We used to compare Entrepreneurship to running a marathon. However, over the years we have learned that it is more like an ‘Ironman’ race (3.86 km swim, 180.25 km bicycle ride and a 42.20 km run). Not only will you need to grind it out like an Ironman, but you will also need different skills during this journey.
The fruits of the labour are not only the profits or the valuation of the company, but the value you have created in the lives of the people who you have been able to impact and empower.
Listed few learning that we, at SILA, have had during our entrepreneurial journey.
We have seen 3 trends play out; in 2006-2007 everyone wanted to be a Hedge fund manager, in 2010-2011 Real Estate was hot, and in 2015-2016 everyone wanted to be a Start-up entrepreneur. Each time the result was the same; the people who jumped in to ride a wave came crashing down, but the ones who were already swimming rode the wave to propel their businesses and managed to thrive. Riding a wave is for surfers, not entrepreneurs!
You often hear that to run successful business you need to have a great network, and that it is not about ‘what you know but who you know’. Our learning is that networking gets business cards and information, but strong relationships get business and insight. Also, it is important to have some key relationships/advisors along the journey, this may or may not lead to tangible business but it is very useful to have people who you can call at midnight for advice when you are dealing with a tough situation.
When you are an entrepreneur, it is likely that you will have a new idea or opportunity a day, maybe more. It is critical to have focus.
After the initial years of hustling and setting up the business, one of the most crucial roles for an Entrepreneur is hiring an ‘A’ team. The company has to start de-risking itself by becoming bigger than the founder, this can only happen if there a solid team to shoulder the responsibilities. The culture of a company stems from its people, hiring a team that shares your vision and principles is critical in building a strong organisation culture. Today, I get more excited when someone gives me a reference for a great candidate over a business lead!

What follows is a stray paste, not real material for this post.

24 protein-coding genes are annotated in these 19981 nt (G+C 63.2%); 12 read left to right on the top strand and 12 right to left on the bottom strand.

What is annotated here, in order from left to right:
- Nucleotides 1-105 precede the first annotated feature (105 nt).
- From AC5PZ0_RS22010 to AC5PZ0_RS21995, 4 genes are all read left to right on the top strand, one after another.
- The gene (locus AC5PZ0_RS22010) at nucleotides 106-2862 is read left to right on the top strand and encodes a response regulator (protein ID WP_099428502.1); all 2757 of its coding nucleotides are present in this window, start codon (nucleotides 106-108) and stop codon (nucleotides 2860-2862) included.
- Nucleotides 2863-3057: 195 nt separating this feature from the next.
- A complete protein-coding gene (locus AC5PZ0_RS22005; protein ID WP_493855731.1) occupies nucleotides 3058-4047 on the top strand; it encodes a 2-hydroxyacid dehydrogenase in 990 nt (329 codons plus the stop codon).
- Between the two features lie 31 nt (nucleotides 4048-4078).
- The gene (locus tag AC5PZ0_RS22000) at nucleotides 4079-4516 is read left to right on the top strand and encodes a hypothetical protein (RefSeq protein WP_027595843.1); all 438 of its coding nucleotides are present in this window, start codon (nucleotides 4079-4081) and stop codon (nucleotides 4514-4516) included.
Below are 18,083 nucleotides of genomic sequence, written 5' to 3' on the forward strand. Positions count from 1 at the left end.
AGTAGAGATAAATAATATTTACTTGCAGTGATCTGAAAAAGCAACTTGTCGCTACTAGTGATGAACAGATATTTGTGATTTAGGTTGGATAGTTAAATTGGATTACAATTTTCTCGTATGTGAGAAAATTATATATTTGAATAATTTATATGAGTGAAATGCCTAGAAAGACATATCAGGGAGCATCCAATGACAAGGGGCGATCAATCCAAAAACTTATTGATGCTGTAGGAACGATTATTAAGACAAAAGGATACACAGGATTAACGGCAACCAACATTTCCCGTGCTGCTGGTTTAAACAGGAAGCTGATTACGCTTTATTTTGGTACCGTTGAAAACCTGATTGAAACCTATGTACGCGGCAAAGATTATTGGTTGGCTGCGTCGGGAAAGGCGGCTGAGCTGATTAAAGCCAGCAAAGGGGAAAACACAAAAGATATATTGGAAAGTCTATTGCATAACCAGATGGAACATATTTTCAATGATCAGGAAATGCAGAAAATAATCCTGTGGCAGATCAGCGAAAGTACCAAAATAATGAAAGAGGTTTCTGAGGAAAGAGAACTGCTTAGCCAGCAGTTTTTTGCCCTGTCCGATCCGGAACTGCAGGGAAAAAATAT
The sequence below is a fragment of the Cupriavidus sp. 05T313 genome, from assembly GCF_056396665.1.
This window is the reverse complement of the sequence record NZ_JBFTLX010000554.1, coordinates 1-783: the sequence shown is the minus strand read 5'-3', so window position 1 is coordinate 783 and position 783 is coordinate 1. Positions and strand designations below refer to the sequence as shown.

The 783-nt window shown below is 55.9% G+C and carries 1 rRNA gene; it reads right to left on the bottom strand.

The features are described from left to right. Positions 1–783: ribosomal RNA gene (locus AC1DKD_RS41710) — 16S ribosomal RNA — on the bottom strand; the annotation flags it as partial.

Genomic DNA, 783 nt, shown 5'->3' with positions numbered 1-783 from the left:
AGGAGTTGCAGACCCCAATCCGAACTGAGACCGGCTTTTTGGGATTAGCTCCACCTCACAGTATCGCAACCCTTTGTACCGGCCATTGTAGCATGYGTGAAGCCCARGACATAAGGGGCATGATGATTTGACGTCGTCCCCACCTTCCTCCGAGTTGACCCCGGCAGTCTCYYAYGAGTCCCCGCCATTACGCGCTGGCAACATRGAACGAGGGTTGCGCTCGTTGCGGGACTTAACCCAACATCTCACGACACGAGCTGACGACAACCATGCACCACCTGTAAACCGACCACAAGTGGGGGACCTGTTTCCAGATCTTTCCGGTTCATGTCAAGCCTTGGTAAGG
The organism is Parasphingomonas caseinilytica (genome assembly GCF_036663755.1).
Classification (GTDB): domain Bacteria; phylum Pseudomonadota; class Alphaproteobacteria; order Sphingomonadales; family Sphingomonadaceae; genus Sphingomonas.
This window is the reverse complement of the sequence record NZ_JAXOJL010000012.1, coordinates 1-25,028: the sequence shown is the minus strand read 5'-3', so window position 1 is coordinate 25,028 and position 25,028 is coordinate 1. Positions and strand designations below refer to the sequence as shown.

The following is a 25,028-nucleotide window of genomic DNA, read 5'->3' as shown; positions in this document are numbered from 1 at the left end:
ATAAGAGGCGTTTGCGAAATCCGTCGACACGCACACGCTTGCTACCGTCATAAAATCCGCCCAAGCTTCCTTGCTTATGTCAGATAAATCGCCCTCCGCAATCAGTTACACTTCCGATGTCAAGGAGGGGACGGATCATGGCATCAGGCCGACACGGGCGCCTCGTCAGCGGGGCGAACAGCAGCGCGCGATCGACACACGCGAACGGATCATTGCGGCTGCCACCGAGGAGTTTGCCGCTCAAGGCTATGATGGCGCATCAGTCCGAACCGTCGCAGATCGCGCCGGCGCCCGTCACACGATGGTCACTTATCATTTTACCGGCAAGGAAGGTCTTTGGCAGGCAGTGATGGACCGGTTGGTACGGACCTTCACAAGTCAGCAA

You don’t have to have a background in Finance to be able to understand your Balance Sheet. This can be learned by reading or explained by consultants. It is imperative for an Entrepreneur to understand his/her balance sheet and use the data in decision making. Most entrepreneurs track their Profit and Loss (P/L) statement to see their margins and profitability, this is important, but it is equally important to see how the P/L affects the Cash Flow statement and Balance Sheet.
Colleagues, Clients and Capital Providers form the key stakeholders for most businesses. Each stakeholder is equally important and needs attention from an entrepreneur throughout the journey. Find ways to engage with colleagues at all levels of your company, get feedback/constructive criticism from clients and ensure you periodically report to capital providers.
The dictionary defined ‘grit’ as courage and resolve, or strength of character. As an entrepreneur you will be tested a lot during the journey, and sometimes you will not have the answers needed to find solutions. There will be instances when you will feel like you are fighting the fight alone, during these times, the grit in you is what will help massively.